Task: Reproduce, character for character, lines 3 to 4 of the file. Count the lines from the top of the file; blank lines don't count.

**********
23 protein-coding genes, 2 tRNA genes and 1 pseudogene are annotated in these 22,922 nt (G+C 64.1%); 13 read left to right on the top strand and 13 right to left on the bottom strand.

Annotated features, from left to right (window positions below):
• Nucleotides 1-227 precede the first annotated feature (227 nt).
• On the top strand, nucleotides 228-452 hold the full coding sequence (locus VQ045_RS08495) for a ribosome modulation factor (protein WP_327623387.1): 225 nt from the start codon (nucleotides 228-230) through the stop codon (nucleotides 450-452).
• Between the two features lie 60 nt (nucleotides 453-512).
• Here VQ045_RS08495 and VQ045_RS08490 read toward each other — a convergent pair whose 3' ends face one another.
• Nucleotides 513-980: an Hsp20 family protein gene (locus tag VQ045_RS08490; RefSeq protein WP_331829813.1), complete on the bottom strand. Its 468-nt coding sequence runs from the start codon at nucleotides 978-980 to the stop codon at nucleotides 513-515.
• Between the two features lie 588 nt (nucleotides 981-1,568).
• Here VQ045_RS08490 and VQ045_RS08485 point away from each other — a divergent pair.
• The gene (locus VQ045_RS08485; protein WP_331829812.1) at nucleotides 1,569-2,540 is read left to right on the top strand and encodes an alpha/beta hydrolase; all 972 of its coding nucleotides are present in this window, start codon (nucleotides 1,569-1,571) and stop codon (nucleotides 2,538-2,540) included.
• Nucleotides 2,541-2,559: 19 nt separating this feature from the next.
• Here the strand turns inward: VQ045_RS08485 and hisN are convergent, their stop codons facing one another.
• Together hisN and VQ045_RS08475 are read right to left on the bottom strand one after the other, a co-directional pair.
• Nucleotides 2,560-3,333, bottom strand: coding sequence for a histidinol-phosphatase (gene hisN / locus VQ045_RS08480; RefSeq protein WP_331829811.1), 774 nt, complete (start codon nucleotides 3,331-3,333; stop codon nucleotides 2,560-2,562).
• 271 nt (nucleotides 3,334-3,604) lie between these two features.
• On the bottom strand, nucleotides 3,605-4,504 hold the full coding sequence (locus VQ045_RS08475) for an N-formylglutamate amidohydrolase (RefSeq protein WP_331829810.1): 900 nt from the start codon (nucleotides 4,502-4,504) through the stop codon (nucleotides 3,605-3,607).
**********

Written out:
• Nucleotides 1-227 precede the first annotated feature (227 nt).
• On the top strand, nucleotides 228-452 hold the full coding sequence (locus VQ045_RS08495) for a ribosome modulation factor (protein WP_327623387.1): 225 nt from the start codon (nucleotides 228-230) through the stop codon (nucleotides 450-452).